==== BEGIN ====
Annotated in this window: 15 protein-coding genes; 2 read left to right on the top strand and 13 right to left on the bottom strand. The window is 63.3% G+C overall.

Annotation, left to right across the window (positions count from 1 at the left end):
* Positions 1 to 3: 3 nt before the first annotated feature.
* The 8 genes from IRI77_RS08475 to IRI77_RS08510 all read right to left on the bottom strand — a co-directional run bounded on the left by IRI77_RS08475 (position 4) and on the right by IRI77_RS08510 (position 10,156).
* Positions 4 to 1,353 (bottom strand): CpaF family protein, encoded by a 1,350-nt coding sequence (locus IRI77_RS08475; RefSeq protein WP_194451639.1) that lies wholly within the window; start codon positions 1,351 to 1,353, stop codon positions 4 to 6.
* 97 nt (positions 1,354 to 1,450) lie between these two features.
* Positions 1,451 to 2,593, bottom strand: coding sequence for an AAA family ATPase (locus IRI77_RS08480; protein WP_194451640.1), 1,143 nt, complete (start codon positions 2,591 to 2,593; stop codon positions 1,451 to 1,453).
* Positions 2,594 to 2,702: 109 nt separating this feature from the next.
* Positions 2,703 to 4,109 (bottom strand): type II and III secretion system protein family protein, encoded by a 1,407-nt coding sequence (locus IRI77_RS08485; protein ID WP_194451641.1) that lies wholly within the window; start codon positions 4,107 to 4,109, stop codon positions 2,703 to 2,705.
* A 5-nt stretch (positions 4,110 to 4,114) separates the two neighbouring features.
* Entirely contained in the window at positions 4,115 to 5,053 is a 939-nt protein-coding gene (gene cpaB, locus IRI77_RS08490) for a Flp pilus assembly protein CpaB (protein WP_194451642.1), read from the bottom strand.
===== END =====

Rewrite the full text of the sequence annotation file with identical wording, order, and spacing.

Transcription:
Annotated in this window: 15 protein-coding genes; 2 read left to right on the top strand and 13 right to left on the bottom strand. The window is 63.3% G+C overall.

Annotation, left to right across the window (positions count from 1 at the left end):
* Positions 1 to 3: 3 nt before the first annotated feature.
* The 8 genes from IRI77_RS08475 to IRI77_RS08510 all read right to left on the bottom strand — a co-directional run bounded on the left by IRI77_RS08475 (position 4) and on the right by IRI77_RS08510 (position 10,156).
* Positions 4 to 1,353 (bottom strand): CpaF family protein, encoded by a 1,350-nt coding sequence (locus IRI77_RS08475; RefSeq protein WP_194451639.1) that lies wholly within the window; start codon positions 1,351 to 1,353, stop codon positions 4 to 6.
* 97 nt (positions 1,354 to 1,450) lie between these two features.
* Positions 1,451 to 2,593, bottom strand: coding sequence for an AAA family ATPase (locus IRI77_RS08480; protein WP_194451640.1), 1,143 nt, complete (start codon positions 2,591 to 2,593; stop codon positions 1,451 to 1,453).
* Positions 2,594 to 2,702: 109 nt separating this feature from the next.
* Positions 2,703 to 4,109 (bottom strand): type II and III secretion system protein family protein, encoded by a 1,407-nt coding sequence (locus IRI77_RS08485; protein ID WP_194451641.1) that lies wholly within the window; start codon positions 4,107 to 4,109, stop codon positions 2,703 to 2,705.
* A 5-nt stretch (positions 4,110 to 4,114) separates the two neighbouring features.
* Entirely contained in the window at positions 4,115 to 5,053 is a 939-nt protein-coding gene (gene cpaB, locus IRI77_RS08490) for a Flp pilus assembly protein CpaB (protein WP_194451642.1), read from the bottom strand.